Presumed positive for COVID-19 vs. confirmed positive
MONTPELIER, Vt. (WCAX) - While the Vermont Health Department is tracking an apparent outbreak of COVID-19 cases in southern Vermont, some of them won’t appear on the state’s COVID-19 statistics yet.
That's because the health department says the tests aren't accurate enough to be confirmed positive, just presumed so.
The health department says the tests used by the Manchester Medical Center are antigen tests.
Both traditional PCR tests and antigen tests are done with a swab in your nose. But antigen tests only look for a specific protein on the surface of the virus. They’re attractive because the results come back in minutes, unlike PCR tests.
Vt. Health Commissioner Dr. Mark Levine says that makes them a good screening tool. He also said if you get a positive result on an antigen test, it's likely correct. But he also said antigen tests aren't as sensitive and have a higher false negative rate, meaning you could have the virus and have the test not pick it up.
But Levine says presumptive cases are still taken seriously.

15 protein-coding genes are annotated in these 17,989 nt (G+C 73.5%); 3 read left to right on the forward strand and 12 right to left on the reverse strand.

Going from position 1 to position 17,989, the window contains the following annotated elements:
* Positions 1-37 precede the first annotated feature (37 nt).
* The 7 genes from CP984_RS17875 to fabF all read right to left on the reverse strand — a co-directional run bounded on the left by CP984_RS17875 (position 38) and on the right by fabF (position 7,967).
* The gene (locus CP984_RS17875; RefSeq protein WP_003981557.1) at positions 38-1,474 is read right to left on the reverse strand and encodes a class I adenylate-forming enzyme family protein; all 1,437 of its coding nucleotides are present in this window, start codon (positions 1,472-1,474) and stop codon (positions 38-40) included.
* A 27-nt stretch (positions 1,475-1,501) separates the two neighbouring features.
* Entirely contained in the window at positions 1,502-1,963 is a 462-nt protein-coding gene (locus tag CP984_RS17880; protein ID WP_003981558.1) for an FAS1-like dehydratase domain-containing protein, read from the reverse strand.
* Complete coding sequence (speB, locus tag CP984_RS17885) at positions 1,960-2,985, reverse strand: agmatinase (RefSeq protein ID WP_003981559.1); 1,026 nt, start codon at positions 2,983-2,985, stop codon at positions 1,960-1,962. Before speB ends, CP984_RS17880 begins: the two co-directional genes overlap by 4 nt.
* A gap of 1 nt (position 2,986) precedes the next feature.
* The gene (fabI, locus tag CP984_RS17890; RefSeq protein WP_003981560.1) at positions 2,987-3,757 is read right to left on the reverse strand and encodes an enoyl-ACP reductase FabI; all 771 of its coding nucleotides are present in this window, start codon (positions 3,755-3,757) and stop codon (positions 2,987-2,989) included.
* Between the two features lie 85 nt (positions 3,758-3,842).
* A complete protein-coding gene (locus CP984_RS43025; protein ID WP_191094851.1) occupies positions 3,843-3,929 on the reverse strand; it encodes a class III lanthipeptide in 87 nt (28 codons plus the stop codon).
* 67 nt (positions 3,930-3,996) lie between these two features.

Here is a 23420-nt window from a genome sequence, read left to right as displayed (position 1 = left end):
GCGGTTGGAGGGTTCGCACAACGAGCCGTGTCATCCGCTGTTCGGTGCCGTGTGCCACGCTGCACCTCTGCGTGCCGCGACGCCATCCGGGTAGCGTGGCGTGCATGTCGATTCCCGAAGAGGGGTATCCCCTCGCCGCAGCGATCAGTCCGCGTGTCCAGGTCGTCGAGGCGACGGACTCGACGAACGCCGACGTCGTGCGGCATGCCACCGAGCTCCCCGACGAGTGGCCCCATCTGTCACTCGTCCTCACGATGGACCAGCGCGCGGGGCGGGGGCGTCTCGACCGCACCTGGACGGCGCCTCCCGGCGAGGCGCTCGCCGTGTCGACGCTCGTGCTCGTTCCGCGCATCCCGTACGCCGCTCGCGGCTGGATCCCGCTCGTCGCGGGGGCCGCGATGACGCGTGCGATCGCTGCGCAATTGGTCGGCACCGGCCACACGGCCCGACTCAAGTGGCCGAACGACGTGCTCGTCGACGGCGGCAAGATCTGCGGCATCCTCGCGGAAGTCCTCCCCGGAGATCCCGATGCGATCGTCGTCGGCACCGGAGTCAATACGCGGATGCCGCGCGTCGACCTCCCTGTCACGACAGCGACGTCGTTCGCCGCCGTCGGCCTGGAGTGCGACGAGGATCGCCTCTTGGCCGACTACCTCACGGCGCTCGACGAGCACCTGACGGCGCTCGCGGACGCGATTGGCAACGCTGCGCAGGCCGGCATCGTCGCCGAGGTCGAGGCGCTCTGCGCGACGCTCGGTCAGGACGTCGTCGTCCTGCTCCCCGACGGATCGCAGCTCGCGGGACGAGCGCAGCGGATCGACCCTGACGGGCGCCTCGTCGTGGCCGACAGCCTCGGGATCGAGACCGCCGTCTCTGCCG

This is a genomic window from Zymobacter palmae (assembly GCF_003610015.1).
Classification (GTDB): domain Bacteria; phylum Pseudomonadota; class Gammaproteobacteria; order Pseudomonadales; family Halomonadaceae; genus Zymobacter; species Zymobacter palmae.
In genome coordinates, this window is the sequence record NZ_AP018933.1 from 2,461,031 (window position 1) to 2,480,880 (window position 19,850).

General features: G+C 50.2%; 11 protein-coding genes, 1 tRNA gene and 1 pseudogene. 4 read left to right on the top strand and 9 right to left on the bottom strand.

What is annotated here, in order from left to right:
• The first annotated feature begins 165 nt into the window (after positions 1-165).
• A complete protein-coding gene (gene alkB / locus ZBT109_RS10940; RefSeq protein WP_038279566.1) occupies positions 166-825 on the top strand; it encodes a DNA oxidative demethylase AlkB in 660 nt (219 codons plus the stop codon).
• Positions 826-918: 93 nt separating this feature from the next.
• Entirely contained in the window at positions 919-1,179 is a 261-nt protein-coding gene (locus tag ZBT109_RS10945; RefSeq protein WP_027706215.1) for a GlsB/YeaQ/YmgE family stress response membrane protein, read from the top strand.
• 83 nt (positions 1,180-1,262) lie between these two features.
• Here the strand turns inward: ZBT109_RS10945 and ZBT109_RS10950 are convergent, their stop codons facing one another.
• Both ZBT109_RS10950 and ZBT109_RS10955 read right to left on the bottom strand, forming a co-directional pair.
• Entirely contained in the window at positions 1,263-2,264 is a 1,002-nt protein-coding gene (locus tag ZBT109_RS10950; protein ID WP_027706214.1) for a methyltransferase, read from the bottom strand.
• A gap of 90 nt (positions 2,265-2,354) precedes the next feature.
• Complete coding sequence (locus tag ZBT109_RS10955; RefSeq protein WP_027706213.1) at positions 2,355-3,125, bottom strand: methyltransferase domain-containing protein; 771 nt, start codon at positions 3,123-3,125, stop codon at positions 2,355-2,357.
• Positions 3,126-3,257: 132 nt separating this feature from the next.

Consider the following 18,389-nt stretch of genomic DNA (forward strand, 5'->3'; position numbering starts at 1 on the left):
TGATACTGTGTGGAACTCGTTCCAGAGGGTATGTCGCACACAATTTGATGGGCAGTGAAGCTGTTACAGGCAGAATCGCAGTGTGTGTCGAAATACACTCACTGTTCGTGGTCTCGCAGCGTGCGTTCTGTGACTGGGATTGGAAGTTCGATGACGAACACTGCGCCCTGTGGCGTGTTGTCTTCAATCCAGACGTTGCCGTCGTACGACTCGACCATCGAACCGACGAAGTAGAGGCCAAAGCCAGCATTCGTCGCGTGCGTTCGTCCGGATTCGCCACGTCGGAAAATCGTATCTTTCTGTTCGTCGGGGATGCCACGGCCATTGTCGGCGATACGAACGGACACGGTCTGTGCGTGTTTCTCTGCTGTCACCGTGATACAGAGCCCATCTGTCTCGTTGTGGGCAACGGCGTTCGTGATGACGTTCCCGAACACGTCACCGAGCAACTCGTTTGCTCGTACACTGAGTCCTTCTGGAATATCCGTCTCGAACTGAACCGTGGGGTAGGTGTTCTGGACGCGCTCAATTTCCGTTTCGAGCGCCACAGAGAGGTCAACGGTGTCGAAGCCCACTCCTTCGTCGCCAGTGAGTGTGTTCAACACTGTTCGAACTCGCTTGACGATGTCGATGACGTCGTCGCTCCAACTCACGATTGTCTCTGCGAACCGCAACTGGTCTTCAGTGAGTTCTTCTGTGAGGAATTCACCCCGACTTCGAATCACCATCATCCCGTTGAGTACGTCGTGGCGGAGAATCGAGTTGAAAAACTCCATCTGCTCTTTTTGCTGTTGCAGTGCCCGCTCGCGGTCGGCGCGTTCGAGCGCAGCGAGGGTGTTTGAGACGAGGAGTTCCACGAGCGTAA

"Just because we call them a presumptive positive doesn't mean we don't go through all of our usual counseling and advising and isolate out those who have tested positive, begin to contact trace and notify those who are contacts," Levine said.
On its Facebook page Tuesday, the Manchester Medical Center said over the past 72 hours, they have had 42 positive cases and likely 30 or more false negative tests.
The center says the antigen tests have a 12% likelihood of being inaccurate. They go on to say that's only 6% less accurate than a PCR test.
But they say what’s crucial to stopping the spread of the virus is the speed of the results. So people who likely have the virus know quickly and can take precautions faster.
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